”Spectrally pure lasers, the heart of precision high-end scientific and commercial applications, are poised to make the leap from the laboratory to integrated circuits. Translating this performance to integrated photonics will dramatically reduce cost and footprint for applications such as ultrahigh capacity fibre and data centre networks, atomic clocks and sensing. Despite the numerous applications, integrated lasers currently suffer from large linewidth. Brillouin lasers, with their unique properties, offer an intriguing solution, yet bringing their performance to integrated platforms has remained elusive. Here, we demonstrate a sub-hertz (~0.7 Hz) fundamental linewidth Brillouin laser in an integrated Si3N4 waveguide platform that translates advantages of non-integrated designs to the chip scale. This silicon-foundry-compatible design supports low loss from 405 to 2,350 nm and can be integrated with other components. Single- and multiple-frequency output operation provides a versatile low phase-noise solution. We highlight this by demonstrating an optical gyroscope and a low-phase-noise photonic oscillator.”
November 15, 2018
Energy efficiency project, funded by DOE ARPA-E OPEN 2018 Program award for FRESCO: Frequency Stabilized Coherent Optical Low-energy Wavelength Division Multiplexing, PI: Daniel J. Blumenthal (OCPI)
DEPARTMENT OF ENERGY ANNOUNCES $98 MILLION FOR 40 TRANSFORMATIVE ENERGY TECHNOLOGY PROJECTS
ARPA-E’s OPEN 2018 Program Selects Innovative Technologies to Advance Energy Security and Competitiveness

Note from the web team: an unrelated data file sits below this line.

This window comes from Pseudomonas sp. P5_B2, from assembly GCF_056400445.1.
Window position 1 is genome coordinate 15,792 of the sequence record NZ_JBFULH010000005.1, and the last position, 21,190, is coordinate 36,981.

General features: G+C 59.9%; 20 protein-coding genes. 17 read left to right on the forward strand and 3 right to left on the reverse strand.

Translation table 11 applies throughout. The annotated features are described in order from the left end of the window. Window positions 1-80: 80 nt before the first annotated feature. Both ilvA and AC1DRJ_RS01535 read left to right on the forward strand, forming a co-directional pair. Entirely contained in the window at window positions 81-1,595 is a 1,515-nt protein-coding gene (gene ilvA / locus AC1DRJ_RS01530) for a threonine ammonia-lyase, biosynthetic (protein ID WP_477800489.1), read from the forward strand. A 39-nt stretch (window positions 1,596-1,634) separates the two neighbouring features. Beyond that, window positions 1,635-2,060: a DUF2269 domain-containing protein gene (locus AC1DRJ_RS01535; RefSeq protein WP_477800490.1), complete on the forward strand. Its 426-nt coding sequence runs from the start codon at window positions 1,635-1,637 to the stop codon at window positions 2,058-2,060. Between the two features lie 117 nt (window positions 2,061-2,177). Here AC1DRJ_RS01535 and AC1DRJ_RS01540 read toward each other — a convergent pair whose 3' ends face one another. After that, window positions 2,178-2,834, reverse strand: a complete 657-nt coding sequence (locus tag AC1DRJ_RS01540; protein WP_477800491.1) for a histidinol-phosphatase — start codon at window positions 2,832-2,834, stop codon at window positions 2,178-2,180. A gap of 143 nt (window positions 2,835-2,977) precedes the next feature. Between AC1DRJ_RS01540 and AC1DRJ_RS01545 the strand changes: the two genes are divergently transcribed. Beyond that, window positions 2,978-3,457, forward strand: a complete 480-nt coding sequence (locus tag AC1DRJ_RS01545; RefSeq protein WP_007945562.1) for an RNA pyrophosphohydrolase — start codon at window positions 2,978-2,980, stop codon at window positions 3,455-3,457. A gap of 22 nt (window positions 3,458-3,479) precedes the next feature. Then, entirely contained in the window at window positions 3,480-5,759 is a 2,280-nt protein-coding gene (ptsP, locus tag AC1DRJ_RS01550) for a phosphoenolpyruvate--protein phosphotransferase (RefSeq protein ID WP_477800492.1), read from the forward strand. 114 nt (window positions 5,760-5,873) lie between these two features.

University of California-Santa Barbara – Santa Barbara, CA
FRESCO: Frequency Stabilized Coherent Optical Low-energy Wavelength Division Multiplexing (WDM) DC Interconnects – $3,750,000
“The University of California-Santa Barbara will develop a low power, low-cost solution to overcome power and bandwidth scaling limitations presented by the emergence of hyperscale data centers and related exponential growth in global data traffic. The FRESCO transceiver leverages recent advances in fundamental laser physics to enable terabit, coherent optical (light-based) data transmission inside data centers using an ultra-pure and ultra-stable laser signal. The outcome of the project will be an integrated photonic package capable of connecting to 100 terabit-per-second networking switches over coherent optical short-reach data center fiber links. This effort could disrupt the way data centers, data center interconnects, and terabit Ethernet switches are built, drastically reducing their global energy consumption.”
More information on the ARPA-E Open 2018 Program awards can be found here
The UCSB press release and statement from FRESCO PI, Professor Daniel Blumenthal, can be found here
Silicon Nitride in Silicon Photonics
This Early Access Proceedings of the IEEE review article discusses the history of low-loss Silicon Nitride waveguide technology and surveys state-of-art research efforts around the globe in a variety of devices and applications with additional commentary on Silicon Nitride foundries. The full article can be viewed on IEEE Explore here.
Integrated combs drive extreme data rates – “A chip-based optical frequency comb source has now been successfully used to send 661 Tbits–1 over 9.6 km of multicore fibre, bringing considerable savings in the energy consumption and size of data transmission equipment”
A Nature Photonics article authored by Professor Blumenthal discusses the current state-of-art optical frequency comb-based approaches to satisfy optical fibre transmission demands for ‘unprecedented bandwidths due to the explosive growth of video and Internet of Things.’ This article can be viewed using the Springer Nature SharedIt link given here.
Professor Daniel J. Blumenthal, head of the Optical Communications and Photonic Integration (OCPI) Group, was recently named Fellow to the National Academy of Inventors (NAI). Professor Blumenthal was cited for “demonstrating a highly prolific spirit of innovation in creating or facilitating outstanding inventions that have made a tangible impact on quality of life, economic development and the welfare of society.”
The UC Santa Barbara Current article can be found here!